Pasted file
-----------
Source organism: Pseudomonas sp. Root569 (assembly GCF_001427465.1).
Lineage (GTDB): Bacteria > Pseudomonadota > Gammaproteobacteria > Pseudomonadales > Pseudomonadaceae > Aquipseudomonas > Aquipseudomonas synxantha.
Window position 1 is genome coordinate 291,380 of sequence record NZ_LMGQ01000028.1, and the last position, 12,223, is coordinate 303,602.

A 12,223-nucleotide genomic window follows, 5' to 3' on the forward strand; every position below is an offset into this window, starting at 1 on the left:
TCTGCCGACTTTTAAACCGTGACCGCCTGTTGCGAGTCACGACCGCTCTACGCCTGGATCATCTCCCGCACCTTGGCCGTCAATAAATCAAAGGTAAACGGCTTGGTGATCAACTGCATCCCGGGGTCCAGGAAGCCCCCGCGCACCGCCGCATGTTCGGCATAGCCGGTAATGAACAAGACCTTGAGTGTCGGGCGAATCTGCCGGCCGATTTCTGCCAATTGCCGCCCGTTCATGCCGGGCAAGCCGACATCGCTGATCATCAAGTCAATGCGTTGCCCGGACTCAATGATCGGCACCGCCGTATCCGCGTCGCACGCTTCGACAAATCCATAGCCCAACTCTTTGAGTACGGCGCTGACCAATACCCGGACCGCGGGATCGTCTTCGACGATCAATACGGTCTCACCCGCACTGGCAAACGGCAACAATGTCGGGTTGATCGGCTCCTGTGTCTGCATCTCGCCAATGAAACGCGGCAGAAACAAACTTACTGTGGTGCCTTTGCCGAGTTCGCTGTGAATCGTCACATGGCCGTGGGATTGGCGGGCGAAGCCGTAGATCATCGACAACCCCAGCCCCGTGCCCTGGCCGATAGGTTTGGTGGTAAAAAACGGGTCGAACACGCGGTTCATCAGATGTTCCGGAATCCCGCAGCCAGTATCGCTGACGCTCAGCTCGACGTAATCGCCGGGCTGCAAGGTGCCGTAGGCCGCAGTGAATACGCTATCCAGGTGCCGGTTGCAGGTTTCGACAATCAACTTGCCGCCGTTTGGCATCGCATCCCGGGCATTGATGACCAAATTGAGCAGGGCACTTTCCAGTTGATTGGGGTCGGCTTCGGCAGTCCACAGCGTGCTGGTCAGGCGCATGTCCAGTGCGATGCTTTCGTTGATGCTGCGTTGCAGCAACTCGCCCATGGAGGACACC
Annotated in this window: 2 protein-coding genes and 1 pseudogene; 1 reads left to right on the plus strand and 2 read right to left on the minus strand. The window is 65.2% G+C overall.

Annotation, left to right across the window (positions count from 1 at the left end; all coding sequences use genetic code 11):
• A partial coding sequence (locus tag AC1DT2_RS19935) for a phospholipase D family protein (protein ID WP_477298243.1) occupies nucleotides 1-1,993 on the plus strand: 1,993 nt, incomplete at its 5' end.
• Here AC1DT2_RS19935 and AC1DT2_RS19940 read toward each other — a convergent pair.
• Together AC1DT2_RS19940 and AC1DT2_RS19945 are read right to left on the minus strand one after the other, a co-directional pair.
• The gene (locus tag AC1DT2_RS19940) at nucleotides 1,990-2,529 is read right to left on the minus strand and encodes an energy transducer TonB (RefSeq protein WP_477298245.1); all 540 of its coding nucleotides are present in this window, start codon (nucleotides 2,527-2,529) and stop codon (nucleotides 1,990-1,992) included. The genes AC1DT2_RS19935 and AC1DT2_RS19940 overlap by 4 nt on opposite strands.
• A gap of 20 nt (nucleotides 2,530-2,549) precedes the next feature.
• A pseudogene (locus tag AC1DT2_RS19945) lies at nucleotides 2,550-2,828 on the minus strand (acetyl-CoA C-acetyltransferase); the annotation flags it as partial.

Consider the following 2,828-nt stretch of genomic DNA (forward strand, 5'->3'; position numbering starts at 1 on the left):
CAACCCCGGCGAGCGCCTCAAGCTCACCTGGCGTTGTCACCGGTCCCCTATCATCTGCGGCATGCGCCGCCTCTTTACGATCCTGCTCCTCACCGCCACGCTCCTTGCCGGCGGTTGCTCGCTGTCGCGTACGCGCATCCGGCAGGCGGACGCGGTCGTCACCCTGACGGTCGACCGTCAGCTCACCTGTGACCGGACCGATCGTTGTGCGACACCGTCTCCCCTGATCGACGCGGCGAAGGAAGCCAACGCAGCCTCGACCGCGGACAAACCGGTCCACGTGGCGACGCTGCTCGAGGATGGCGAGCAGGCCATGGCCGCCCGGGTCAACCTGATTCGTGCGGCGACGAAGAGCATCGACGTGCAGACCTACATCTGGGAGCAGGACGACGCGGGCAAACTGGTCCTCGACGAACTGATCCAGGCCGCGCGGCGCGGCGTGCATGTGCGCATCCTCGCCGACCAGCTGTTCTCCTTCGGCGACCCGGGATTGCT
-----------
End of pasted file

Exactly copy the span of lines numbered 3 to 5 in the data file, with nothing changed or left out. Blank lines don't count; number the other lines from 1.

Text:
Window position 1 is genome coordinate 291,380 of sequence record NZ_LMGQ01000028.1, and the last position, 12,223, is coordinate 303,602.

A 12,223-nucleotide genomic window follows, 5' to 3' on the forward strand; every position below is an offset into this window, starting at 1 on the left:
TCTGCCGACTTTTAAACCGTGACCGCCTGTTGCGAGTCACGACCGCTCTACGCCTGGATCATCTCCCGCACCTTGGCCGTCAATAAATCAAAGGTAAACGGCTTGGTGATCAACTGCATCCCGGGGTCCAGGAAGCCCCCGCGCACCGCCGCATGTTCGGCATAGCCGGTAATGAACAAGACCTTGAGTGTCGGGCGAATCTGCCGGCCGATTTCTGCCAATTGCCGCCCGTTCATGCCGGGCAAGCCGACATCGCTGATCATCAAGTCAATGCGTTGCCCGGACTCAATGATCGGCACCGCCGTATCCGCGTCGCACGCTTCGACAAATCCATAGCCCAACTCTTTGAGTACGGCGCTGACCAATACCCGGACCGCGGGATCGTCTTCGACGATCAATACGGTCTCACCCGCACTGGCAAACGGCAACAATGTCGGGTTGATCGGCTCCTGTGTCTGCATCTCGCCAATGAAACGCGGCAGAAACAAACTTACTGTGGTGCCTTTGCCGAGTTCGCTGTGAATCGTCACATGGCCGTGGGATTGGCGGGCGAAGCCGTAGATCATCGACAACCCCAGCCCCGTGCCCTGGCCGATAGGTTTGGTGGTAAAAAACGGGTCGAACACGCGGTTCATCAGATGTTCCGGAATCCCGCAGCCAGTATCGCTGACGCTCAGCTCGACGTAATCGCCGGGCTGCAAGGTGCCGTAGGCCGCAGTGAATACGCTATCCAGGTGCCGGTTGCAGGTTTCGACAATCAACTTGCCGCCGTTTGGCATCGCATCCCGGGCATTGATGACCAAATTGAGCAGGGCACTTTCCAGTTGATTGGGGTCGGCTTCGGCAGTCCACAGCGTGCTGGTCAGGCGCATGTCCAGTGCGATGCTTTCGTTGATGCTGCGTTGCAGCAACTCGCCCATGGAGGACACC